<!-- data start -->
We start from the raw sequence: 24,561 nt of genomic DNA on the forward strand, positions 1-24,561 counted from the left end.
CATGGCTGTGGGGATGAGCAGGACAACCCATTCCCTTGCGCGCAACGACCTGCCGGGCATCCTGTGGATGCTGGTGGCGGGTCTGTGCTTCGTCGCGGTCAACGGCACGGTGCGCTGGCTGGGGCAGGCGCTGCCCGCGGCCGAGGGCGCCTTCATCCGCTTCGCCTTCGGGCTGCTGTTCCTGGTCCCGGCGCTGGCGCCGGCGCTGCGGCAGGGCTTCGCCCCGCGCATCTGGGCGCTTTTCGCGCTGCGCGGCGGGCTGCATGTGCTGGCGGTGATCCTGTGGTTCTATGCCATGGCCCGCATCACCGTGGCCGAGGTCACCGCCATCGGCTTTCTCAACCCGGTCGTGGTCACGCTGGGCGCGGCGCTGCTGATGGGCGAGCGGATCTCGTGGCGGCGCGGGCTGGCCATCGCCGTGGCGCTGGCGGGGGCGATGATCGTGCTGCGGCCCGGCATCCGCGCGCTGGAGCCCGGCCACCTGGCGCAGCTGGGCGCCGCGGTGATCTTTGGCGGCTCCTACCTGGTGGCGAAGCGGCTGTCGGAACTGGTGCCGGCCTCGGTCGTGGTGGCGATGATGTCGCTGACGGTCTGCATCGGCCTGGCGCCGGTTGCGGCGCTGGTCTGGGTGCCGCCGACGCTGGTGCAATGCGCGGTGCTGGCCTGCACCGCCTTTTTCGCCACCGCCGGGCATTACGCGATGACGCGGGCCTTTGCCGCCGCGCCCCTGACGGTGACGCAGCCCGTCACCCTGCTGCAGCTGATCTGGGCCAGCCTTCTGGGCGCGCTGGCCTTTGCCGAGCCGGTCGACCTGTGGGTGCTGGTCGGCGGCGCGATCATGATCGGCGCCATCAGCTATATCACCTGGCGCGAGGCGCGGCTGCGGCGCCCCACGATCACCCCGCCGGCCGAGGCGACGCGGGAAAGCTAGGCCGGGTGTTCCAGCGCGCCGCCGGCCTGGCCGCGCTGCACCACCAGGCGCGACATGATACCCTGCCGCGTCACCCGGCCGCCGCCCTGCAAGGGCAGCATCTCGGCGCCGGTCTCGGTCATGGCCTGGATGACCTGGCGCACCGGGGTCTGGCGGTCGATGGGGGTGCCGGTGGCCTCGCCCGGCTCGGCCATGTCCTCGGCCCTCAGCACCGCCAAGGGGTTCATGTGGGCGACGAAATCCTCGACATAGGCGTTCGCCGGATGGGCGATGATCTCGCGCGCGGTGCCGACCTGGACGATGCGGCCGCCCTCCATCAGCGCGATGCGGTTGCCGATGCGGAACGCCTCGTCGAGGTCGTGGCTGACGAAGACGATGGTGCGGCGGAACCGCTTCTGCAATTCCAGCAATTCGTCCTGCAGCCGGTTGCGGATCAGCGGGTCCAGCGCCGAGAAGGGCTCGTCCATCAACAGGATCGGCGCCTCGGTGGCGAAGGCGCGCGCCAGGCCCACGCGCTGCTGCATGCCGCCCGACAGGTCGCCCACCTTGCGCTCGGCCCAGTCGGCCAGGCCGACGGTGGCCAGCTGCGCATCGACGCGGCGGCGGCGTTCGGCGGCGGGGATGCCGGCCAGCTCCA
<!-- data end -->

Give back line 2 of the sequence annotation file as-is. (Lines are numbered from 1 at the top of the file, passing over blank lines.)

CATGGCTGTGGGGATGAGCAGGACAACCCATTCCCTTGCGCGCAACGACCTGCCGGGCATCCTGTGGATGCTGGTGGCGGGTCTGTGCTTCGTCGCGGTCAACGGCACGGTGCGCTGGCTGGGGCAGGCGCTGCCCGCGGCCGAGGGCGCCTTCATCCGCTTCGCCTTCGGGCTGCTGTTCCTGGTCCCGGCGCTGGCGCCGGCGCTGCGGCAGGGCTTCGCCCCGCGCATCTGGGCGCTTTTCGCGCTGCGCGGCGGGCTGCATGTGCTGGCGGTGATCCTGTGGTTCTATGCCATGGCCCGCATCACCGTGGCCGAGGTCACCGCCATCGGCTTTCTCAACCCGGTCGTGGTCACGCTGGGCGCGGCGCTGCTGATGGGCGAGCGGATCTCGTGGCGGCGCGGGCTGGCCATCGCCGTGGCGCTGGCGGGGGCGATGATCGTGCTGCGGCCCGGCATCCGCGCGCTGGAGCCCGGCCACCTGGCGCAGCTGGGCGCCGCGGTGATCTTTGGCGGCTCCTACCTGGTGGCGAAGCGGCTGTCGGAACTGGTGCCGGCCTCGGTCGTGGTGGCGATGATGTCGCTGACGGTCTGCATCGGCCTGGCGCCGGTTGCGGCGCTGGTCTGGGTGCCGCCGACGCTGGTGCAATGCGCGGTGCTGGCCTGCACCGCCTTTTTCGCCACCGCCGGGCATTACGCGATGACGCGGGCCTTTGCCGCCGCGCCCCTGACGGTGACGCAGCCCGTCACCCTGCTGCAGCTGATCTGGGCCAGCCTTCTGGGCGCGCTGGCCTTTGCCGAGCCGGTCGACCTGTGGGTGCTGGTCGGCGGCGCGATCATGATCGGCGCCATCAGCTATATCACCTGGCGCGAGGCGCGGCTGCGGCGCCCCACGATCACCCCGCCGGCCGAGGCGACGCGGGAAAGCTAGGCCGGGTGTTCCAGCGCGCCGCCGGCCTGGCCGCGCTGCACCACCAGGCGCGACATGATACCCTGCCGCGTCACCCGGCCGCCGCCCTGCAAGGGCAGCATCTCGGCGCCGGTCTCGGTCATGGCCTGGATGACCTGGCGCACCGGGGTCTGGCGGTCGATGGGGGTGCCGGTGGCCTCGCCCGGCTCGGCCATGTCCTCGGCCCTCAGCACCGCCAAGGGGTTCATGTGGGCGACGAAATCCTCGACATAGGCGTTCGCCGGATGGGCGATGATCTCGCGCGCGGTGCCGACCTGGACGATGCGGCCGCCCTCCATCAGCGCGATGCGGTTGCCGATGCGGAACGCCTCGTCGAGGTCGTGGCTGACGAAGACGATGGTGCGGCGGAACCGCTTCTGCAATTCCAGCAATTCGTCCTGCAGCCGGTTGCGGATCAGCGGGTCCAGCGCCGAGAAGGGCTCGTCCATCAACAGGATCGGCGCCTCGGTGGCGAAGGCGCGCGCCAGGCCCACGCGCTGCTGCATGCCGCCCGACAGGTCGCCCACCTTGCGCTCGGCCCAGTCGGCCAGGCCGACGGTGGCCAGCTGCGCATCGACGCGGCGGCGGCGTTCGGCGGCGGGGATGCCGGCCAGCTCCA